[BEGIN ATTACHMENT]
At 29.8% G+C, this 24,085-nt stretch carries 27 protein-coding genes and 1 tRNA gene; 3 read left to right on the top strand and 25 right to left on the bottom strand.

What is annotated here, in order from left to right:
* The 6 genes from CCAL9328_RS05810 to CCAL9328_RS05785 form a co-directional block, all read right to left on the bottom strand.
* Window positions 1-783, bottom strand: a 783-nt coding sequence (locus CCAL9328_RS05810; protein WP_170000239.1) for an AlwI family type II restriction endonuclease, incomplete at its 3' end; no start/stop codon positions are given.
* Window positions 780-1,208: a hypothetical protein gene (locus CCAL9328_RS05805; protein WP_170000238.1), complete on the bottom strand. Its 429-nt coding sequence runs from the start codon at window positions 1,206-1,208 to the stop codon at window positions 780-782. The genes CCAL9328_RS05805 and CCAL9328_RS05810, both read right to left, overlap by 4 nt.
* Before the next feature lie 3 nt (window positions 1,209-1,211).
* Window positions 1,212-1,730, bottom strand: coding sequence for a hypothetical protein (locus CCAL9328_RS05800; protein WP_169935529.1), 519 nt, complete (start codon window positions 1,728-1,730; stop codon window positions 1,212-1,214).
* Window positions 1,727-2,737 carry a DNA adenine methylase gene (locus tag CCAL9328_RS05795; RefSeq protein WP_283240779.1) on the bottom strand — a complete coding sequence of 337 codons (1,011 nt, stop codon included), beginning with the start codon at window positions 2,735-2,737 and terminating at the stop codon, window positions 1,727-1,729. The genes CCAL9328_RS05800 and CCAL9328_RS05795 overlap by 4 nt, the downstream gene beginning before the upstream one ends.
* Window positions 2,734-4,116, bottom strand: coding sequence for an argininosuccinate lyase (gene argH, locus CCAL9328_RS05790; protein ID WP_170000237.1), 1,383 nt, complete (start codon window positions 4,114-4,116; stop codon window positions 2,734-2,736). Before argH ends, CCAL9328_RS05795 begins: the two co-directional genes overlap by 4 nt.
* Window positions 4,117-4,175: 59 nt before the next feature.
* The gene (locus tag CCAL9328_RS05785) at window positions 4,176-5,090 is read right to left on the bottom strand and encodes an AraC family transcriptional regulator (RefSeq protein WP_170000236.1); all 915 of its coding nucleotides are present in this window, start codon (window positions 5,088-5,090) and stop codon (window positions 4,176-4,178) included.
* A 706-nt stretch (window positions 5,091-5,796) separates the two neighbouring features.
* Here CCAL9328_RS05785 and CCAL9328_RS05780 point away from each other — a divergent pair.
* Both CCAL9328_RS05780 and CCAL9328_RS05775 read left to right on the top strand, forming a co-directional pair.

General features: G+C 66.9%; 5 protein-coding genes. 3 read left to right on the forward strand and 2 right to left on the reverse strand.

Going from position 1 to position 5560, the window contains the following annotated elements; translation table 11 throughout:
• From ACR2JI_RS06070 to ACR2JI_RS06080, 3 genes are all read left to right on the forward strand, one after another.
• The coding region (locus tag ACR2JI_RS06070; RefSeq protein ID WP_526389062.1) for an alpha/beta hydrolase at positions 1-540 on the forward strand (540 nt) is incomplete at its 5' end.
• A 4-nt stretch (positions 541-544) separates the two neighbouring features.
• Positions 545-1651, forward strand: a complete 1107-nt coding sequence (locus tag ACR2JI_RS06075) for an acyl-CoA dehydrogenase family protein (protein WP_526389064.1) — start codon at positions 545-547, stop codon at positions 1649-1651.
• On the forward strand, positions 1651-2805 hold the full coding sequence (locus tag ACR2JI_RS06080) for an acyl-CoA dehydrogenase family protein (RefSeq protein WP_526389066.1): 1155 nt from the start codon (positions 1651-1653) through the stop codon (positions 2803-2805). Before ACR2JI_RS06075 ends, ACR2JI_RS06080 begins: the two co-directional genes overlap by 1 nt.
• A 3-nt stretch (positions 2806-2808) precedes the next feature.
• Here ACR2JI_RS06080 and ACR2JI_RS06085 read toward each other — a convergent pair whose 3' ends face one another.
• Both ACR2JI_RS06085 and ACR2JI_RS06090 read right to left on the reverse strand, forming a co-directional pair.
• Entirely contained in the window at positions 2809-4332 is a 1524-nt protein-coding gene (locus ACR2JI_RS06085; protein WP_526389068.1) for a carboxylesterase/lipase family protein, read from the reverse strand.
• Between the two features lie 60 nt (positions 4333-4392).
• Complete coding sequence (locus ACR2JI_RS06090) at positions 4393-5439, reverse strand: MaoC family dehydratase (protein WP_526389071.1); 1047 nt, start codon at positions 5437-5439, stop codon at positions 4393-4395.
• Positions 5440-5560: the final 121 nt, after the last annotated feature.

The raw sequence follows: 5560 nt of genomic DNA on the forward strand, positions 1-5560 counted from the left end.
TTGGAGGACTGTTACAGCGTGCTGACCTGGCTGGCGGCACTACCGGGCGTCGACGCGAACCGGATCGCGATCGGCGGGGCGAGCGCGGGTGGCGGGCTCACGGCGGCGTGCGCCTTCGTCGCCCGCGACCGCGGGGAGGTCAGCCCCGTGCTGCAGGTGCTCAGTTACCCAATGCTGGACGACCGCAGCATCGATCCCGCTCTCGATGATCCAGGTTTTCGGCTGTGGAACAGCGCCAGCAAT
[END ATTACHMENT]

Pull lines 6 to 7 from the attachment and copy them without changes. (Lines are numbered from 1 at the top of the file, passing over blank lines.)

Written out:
* Before the next feature lie 3 nt (window positions 1,209-1,211).
* Window positions 1,212-1,730, bottom strand: coding sequence for a hypothetical protein (locus CCAL9328_RS05800; protein WP_169935529.1), 519 nt, complete (start codon window positions 1,728-1,730; stop codon window positions 1,212-1,214).